Over the past year, Vastari has been undergoing a particularly exciting time of growth following the launch of the Vastari Travelling Exhibition Network. We spoke with the Executive Director Francesca Polo to get the full details. Read on to learn more and join us at our event ‘Stories from Start-ups in the Arts’ to hear Bernadine Bröcker talk about Vastari.
It’s been nearly 1 year since you launched the travelling exhibition network. Tell us more about it, what is it?
Vastari travelling exhibition network is an online marketplace for museums and exhibition producers to promote shows that are available to travel and look for exhibitions to fill in their programming. All registered users can both upload available exhibitions or browse for exhibitions that are for hire. The system allows users to upload an exhibition proposal in pdf format and to thoroughly describe the exhibition by listing the artists included, the number of works/space required, past venues, attendance figures and explanatory material available. Conversely users can use the search engine to find available exhibitions and, once they find a relevant show, they can email the person who uploaded it directly. Alongside the platform our team of experts promotes the exhibitions through direct marketing, email marketing and presents them at museums conferences to ensure maximum visibility.
How does it fit with the original proposition of Vastari, which is to give collectors access to curators at major museums worldwide for exhibition loans?
Vastari’s proposition has always been two-sided: we help collectors gain access to curators and conversely make privately owned works available to curators. Two years ago, while we were working with museums to facilitate temporary exhibition loans, we started receiving more and more enquiries from museums to help them tour the shows they were preparing and this is how we decided to build the travelling exhibition network, which complements the exhibition loans platform creating a synergetic ecosystem.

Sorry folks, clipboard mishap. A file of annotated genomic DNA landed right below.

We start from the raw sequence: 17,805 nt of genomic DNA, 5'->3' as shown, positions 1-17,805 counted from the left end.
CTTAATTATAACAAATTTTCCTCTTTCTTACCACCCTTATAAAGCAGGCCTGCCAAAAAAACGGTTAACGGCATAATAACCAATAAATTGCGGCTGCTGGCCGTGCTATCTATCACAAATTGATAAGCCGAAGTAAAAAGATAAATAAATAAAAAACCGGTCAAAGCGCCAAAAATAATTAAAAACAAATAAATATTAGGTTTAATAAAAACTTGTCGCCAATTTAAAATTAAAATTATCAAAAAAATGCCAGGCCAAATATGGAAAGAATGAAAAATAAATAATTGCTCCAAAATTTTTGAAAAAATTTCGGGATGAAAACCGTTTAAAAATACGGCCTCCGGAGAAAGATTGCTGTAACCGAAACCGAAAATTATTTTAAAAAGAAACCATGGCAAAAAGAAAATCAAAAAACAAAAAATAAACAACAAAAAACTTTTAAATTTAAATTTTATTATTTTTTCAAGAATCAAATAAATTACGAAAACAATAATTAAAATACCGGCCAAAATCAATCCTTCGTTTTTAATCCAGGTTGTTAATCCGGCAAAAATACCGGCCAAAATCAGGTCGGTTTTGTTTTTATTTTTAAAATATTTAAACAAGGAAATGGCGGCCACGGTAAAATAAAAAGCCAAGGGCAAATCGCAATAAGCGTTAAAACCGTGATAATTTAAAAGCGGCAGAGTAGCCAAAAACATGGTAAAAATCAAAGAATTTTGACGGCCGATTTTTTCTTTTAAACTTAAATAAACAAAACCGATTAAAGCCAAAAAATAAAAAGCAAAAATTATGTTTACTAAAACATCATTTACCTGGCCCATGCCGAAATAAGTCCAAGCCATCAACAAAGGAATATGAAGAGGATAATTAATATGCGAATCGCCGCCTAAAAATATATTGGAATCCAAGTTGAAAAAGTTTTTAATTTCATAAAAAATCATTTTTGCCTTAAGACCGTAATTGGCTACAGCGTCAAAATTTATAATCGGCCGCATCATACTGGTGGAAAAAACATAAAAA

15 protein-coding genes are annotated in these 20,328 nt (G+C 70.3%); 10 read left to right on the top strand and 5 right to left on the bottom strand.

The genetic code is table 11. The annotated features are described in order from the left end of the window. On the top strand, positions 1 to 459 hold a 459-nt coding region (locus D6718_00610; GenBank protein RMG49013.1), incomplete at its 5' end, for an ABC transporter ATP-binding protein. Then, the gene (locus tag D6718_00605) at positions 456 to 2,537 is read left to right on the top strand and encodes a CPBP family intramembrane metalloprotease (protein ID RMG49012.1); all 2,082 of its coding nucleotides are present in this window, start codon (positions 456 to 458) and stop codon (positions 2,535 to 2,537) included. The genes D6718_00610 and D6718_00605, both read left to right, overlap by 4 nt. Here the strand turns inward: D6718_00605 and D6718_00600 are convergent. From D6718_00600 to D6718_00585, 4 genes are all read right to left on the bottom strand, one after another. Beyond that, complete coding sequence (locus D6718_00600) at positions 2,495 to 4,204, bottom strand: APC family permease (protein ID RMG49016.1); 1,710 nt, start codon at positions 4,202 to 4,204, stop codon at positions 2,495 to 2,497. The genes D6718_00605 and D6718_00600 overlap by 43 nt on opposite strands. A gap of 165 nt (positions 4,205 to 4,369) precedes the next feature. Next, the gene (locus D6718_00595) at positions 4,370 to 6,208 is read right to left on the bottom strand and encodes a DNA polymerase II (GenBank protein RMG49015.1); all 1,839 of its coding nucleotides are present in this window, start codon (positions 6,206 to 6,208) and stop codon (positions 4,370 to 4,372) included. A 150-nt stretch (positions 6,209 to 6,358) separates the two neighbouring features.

So it is basically complementary to your original idea and became a product on its own. Where do you see most of the demand coming from, in terms of region and museum type?
The two platforms are complementary to each other. On the one hand when an exhibition tours, it might happen that some of the works cannot leave the country. In this case being able to source objects locally from a private lender is particularly valuable for curators as it simplifies the logistics and helps them to give a different spin to the exhibition. On the other hand, the travelling exhibition network is used by a select number of our collectors, who can export their collection from Vastari to the travelling exhibitions platform, where they can pose it as an exhibition.
What does a typical day look like for you?
Well what I like the most about my job is not having a typical day! Just to give you an idea, it can start with a call early in the morning to help a collector in China to lend a work to an exhibition, progress with an international call to arrange for an exhibition to travel from Europe to the States, and end with a meeting to discuss a partnership.
Do you get requests for additional services? How do you prioritise your product development?
We often have requests from collectors to help them with loan agreements and registrar services and/or to digitise their collections from scratch (i.e. photographing the works, cataloguing etc). In terms of development though, our core business is to connect museums and collectors and the consultancy services mentioned are just ancillary. Within a marketplace it is important to keep a balance between buyers and sellers, in our case venues and exhibition producers, and this is the main driver of our business development strategy.